Urban Planner
Original Unit

Urban Planner



  • Urban Planning


  • Creates Advanced Cities


The Urban Planner is an advanced Settler unit. Like the Settler, the Urban Planner creates land-based Cities. Unlike the Settler, the Urban Planner creates larger cities (Size 3) that start with many Improvements already in place.


It was the disorder and squalor of 19th century Industrial Revolution-era cities, with their festering, overcrowded slums, which prompted the first modern urban planning and development efforts. Early city planners imposed laws for the standardization of housing, sewage, sanitation, public health and, perhaps most important, water supply conditions. Urban planners also introduced parks and playgrounds into congested city neighborhoods, providing places for recreation, as well as visual relief.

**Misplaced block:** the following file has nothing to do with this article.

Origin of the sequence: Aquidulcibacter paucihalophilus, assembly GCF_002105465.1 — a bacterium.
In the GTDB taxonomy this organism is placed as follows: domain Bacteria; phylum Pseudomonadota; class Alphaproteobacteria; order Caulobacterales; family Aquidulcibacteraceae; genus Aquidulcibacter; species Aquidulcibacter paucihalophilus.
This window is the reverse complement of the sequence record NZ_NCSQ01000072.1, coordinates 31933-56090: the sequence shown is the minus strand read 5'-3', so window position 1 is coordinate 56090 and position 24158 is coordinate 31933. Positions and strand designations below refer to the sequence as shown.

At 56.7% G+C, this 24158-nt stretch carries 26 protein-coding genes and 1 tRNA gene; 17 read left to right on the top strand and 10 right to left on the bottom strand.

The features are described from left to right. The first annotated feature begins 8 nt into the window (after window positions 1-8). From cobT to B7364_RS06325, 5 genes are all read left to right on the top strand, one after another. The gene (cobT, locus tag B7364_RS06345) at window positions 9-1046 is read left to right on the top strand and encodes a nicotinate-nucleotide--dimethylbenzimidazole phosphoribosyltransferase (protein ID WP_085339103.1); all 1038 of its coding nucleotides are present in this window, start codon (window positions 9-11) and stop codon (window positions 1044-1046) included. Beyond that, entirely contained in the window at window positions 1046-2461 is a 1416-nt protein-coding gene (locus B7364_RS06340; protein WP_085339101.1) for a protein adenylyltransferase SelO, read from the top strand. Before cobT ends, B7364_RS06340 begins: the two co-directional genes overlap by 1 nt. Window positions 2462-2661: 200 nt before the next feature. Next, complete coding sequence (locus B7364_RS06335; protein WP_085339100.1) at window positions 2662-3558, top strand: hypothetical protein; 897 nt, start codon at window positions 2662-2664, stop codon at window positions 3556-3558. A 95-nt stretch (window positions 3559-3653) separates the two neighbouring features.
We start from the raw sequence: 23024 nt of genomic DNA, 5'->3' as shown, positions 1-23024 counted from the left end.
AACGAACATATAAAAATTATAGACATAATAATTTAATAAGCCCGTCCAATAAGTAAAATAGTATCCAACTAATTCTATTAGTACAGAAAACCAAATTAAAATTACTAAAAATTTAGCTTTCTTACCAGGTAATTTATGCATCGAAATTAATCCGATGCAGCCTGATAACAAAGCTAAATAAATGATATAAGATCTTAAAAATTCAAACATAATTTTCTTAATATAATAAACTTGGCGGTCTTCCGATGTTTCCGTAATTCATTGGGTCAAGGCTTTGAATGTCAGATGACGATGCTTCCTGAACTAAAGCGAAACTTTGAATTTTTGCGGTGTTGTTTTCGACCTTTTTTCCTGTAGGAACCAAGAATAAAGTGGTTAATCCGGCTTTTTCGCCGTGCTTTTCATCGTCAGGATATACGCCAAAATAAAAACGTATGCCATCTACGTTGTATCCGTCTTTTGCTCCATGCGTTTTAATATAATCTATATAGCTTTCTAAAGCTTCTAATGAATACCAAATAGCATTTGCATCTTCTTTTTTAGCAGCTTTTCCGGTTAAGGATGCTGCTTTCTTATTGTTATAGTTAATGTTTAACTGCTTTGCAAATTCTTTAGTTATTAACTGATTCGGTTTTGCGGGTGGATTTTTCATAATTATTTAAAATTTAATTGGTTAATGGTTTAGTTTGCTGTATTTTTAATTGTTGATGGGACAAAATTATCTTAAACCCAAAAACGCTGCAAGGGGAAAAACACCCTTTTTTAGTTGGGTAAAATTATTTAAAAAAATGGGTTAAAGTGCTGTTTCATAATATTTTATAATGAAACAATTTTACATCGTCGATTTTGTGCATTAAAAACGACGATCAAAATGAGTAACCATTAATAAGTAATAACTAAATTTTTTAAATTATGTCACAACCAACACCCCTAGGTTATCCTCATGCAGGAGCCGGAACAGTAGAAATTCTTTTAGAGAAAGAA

20th century urban planning saw the rise of the concept of zoning — setting limits for building height, neighborhood density and construction activity. Most cities had grown organically, and as the Industrial Revolution shifted the role and dominance of cities to the fore, they became sprawling, disorganized eyesores, with commercial, industrial and residential areas intertwined and seemingly built on top of each other.

Public transportation was the answer to many issues — overcrowding, complex street systems, traffic, congested commercial districts, and shortages of housing — that plagued the sprawling metropolis. Urban planning was also important to the revitalization of Europe after World War II, where planners shifted their focus to the reconstruction of areas destroyed by war.

By the middle of the 20th century, urban planners experimented with new concepts for towns and cities, and endeavored to create the ideal urban area. "Planned communities" sprang up, with transportation, recreation, industrial and residential systems in place. Rather than focusing on fixing problems, planners sought to develop urban areas that would evolve with the changing needs of their citizenry. Though there have been spectacular failures, many planned cities are a testament to the wisdom of long-term, scalable urban plans that focus on the total living experience.